Study results indicate the Flatbed concept to be viable from a technical viewpoint. The only unusual structural area relates to provision for adequate stiffness in the fuselage aftbody. In aerodynamic terms, the design process has produced a relatively smaller aircraft to accomplish the specified missions because of a lighter weight fuselage and
lesser systems weight.
High altitude cruise speed with either unpressurized or pressurized containers is M = 0.82, which is comparable to conventional passenger type airlines hauling cargo and cargo aircraft such as the C-141 or C-5A. The cruise speeds with outsize military vehicles are above M = 0.5 with ranges compatible with the longest distance required without refueling, 4473m (2415 n<,mi.).
It is specifically noted that Flatbed with the passenger module consumes 11 percent more fuel than a conventional passenger airliner and 14 percent more than an outsize military cargo aircraft. Conversely, Flatbed consumes 6 percent less fuel carrying unpressurized cargo in a cocoon and 8 percent less carrying pressurized cargo — relative to conventionally configured cargo aircraft.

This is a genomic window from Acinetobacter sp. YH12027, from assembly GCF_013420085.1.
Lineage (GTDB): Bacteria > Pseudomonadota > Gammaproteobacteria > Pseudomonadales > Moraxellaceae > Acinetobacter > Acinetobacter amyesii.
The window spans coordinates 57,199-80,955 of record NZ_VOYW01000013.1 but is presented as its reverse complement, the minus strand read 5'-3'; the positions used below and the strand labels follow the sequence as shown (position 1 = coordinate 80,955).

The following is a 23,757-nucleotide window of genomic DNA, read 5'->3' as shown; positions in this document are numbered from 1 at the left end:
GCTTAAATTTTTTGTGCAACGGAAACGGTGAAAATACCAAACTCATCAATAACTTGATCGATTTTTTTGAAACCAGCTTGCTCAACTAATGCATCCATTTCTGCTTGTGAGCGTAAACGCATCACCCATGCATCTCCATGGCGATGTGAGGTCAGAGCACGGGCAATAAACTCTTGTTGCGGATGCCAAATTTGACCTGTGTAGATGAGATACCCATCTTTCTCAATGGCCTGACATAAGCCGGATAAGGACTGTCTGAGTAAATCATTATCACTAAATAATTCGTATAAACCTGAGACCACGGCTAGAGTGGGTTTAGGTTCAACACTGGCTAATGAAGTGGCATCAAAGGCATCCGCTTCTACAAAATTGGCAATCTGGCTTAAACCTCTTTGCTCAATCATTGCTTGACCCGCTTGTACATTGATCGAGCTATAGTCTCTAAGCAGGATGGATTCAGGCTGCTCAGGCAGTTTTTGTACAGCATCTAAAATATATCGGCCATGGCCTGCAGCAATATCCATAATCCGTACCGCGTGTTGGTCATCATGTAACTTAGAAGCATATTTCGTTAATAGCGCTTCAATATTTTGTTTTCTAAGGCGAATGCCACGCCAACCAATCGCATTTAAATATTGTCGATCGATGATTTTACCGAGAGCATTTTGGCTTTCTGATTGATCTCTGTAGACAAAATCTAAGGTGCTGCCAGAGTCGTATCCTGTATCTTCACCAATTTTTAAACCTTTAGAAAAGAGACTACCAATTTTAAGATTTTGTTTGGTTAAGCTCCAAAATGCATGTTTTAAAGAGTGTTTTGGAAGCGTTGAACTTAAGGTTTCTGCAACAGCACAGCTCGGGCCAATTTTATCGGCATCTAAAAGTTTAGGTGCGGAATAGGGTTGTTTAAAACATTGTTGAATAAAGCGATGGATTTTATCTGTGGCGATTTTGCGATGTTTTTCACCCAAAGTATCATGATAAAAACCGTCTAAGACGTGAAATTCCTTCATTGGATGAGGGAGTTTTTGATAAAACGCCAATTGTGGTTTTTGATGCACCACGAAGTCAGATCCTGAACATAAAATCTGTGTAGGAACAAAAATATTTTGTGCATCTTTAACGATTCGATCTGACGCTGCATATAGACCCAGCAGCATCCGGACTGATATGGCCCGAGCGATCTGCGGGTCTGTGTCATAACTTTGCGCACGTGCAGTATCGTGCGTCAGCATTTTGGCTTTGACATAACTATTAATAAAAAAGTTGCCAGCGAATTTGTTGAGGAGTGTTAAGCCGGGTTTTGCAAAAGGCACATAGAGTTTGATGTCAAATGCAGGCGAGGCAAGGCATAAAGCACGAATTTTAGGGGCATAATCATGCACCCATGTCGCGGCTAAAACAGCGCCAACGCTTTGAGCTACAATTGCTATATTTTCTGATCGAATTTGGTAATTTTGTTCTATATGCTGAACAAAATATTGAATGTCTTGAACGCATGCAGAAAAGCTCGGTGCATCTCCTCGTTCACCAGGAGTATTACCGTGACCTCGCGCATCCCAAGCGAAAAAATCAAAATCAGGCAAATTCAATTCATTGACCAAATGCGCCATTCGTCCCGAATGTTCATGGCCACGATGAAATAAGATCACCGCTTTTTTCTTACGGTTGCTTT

In loadability terms, the 2.12m (83.5 in.) cargo floor height of the Flatbed design is sufficiently low to accommodate loading of containers and roll-on, roll-off of vehicle(s). The lack of dimensional restrictions permits use of shorter and lesser weight ramps (17 degrees vis-a-vis 11 degrees) in comparison with conventional designs. Cargo loading, tie-down, and guide systems appear to be adequate since they are of conventional design. In economic terms, the Flatbed backbone acquisition costs are lower than any of the reference aircraft,, This results, partially, because the RDT&E costs are about 3 percent lower than a comparable conventional cargo airplane, 18 percent lower than an
outsize cargo airplane, and 9 percent lower than a conventional passenger airplane. In the latter case, however, the added RDT&E costs of the passenger module net the Flatbed passenger version about 25 percent higher. Unit production costs of Flatbed, for a comparable production run, are about $1 million lower than a conventional cargo airplane, and $2 million lower than a passenger airliner.
Flatbed DOC's vary between 8 and 26 percent lower than conventional cargo airplanes as a function of production run. (Three cases of varying production runs of Flatbed and the reference airplanes were specified for analysis.) Military life cycle costs are over 30 percent lower than a conventional outsize aircraft. The passenger seat-mile costs
are essentially equal to a conventional airplane except for QC operations which are about 8 percent lower for Flatbed.
Recommendations for additional studies include wind-tunnel tests (particularly of vehicular hauls), possible use of a metal matrix aftbody, and both military and commercial cargo airline operations in realistic scenarios.